The EU’s Common Agricultural Policy needs a drastic reform.
The Common Agricultural Policy of the EU (CAP) annually distributes approximately 60 billion EUR of subsidies – most of these funds as untargeted payments per area. The CAP is inefficient and has a very bad environmental performance. A new model could help fix this – also to the benefit of many farmers.
Intensification of land use, factory farming, increasing use of pesticides and over-fertilization has led to massive problems for biodiversity and habitats, as well as to damage to water, soil and climate. The CAP has a great responsibility for this development.
Currently about 40 percent of the EU budget, annually around 60 billion EUR, are spent on agriculture. This public support is mainly organised as untargeted area-based payments – without specific goods and services provided by the recipients in return. NABU thinks this approach is counterproductive and inefficient: in its current form the CAP is equipped neither to address the unprofitability of small-scale farming, nor to meet the challenges of climate change and biodiversity loss. On the contrary, while not offering sufficient incentives for environmentally sound land use it promotes increasingly intensive use of agricultural land.
NABU has commissioned a study carried out by agroeconomists and agroecologists who developed a new model for agricultural payments that would meet the needs of both sustainably operating farmers and nature conservation. The study was launched at two events in November 2016 in Berlin and Brussels.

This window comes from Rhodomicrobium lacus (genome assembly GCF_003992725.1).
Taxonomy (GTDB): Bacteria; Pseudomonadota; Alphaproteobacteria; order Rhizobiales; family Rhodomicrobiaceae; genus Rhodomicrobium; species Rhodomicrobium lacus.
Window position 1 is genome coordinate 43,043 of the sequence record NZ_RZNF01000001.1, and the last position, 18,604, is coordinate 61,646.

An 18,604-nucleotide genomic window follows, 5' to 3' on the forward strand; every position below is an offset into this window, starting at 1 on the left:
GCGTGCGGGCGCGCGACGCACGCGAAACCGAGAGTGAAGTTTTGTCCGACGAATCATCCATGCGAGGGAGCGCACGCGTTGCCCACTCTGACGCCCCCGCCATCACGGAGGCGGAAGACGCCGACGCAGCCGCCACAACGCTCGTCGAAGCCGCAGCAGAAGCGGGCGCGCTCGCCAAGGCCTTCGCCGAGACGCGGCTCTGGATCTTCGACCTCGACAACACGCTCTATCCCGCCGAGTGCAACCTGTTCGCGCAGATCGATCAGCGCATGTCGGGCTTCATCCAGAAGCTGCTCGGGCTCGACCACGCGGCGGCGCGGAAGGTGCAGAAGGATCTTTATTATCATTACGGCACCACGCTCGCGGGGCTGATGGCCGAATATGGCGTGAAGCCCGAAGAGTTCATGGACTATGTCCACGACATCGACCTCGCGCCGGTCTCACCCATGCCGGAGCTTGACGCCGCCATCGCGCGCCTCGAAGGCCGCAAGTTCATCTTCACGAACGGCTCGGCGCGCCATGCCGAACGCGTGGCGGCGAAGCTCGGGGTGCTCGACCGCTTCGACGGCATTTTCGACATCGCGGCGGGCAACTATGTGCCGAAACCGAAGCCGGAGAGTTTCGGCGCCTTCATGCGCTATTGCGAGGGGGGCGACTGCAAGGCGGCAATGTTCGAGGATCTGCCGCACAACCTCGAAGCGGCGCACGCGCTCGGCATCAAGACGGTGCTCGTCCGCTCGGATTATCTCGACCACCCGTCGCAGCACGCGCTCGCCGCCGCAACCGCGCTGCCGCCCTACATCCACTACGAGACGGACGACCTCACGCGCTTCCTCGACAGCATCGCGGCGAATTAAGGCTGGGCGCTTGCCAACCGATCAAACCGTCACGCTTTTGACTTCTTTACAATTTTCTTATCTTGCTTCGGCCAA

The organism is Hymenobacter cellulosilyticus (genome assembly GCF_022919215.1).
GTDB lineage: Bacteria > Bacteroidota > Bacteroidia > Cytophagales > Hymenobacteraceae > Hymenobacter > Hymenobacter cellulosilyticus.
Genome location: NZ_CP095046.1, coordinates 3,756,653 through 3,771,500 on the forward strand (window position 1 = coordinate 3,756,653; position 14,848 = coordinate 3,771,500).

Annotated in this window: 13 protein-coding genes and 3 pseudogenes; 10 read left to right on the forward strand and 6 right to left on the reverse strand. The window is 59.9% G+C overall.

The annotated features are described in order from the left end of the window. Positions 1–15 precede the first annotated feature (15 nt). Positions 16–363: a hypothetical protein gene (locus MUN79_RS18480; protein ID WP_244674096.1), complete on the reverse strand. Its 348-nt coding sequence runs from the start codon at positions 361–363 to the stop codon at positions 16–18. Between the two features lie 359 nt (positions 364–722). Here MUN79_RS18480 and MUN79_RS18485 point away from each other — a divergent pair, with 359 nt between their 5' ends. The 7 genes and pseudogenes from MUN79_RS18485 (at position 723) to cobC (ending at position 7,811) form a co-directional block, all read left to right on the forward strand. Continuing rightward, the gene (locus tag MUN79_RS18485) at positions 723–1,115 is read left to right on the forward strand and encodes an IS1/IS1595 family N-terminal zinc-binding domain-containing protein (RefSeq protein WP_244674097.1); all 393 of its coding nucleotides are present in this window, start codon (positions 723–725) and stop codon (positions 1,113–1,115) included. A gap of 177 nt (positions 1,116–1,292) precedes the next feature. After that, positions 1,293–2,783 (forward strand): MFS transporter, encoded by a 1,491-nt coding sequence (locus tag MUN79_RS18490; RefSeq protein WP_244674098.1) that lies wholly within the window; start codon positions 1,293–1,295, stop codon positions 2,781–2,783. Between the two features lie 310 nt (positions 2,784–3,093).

Stronger incentives for ecologically sound land use
The new model is based on much higher payments to those farmers who manage their land in a sustainable way and who implement specific measures for biodiversity. Holdings that choose only to meet the basic legal requirements would no longer receive public money. The authors of the study have calculated that if the CAP budget for Germany remains the same, all farmers who manage areas of high ecological value areas on at least 20% (in the case of grassland) and 10% (in the case of arable land) would receive the same or a better income compared to today. The study expects that with this model about 75% of Germany’s agricultural land would be managed in a nature-friendly way – with higher or equal incomes for the participating farmers.
Such a reform could make the CAP not only more compatible with the EU’s environmental objectives but also far fairer towards farmers and taxpayers.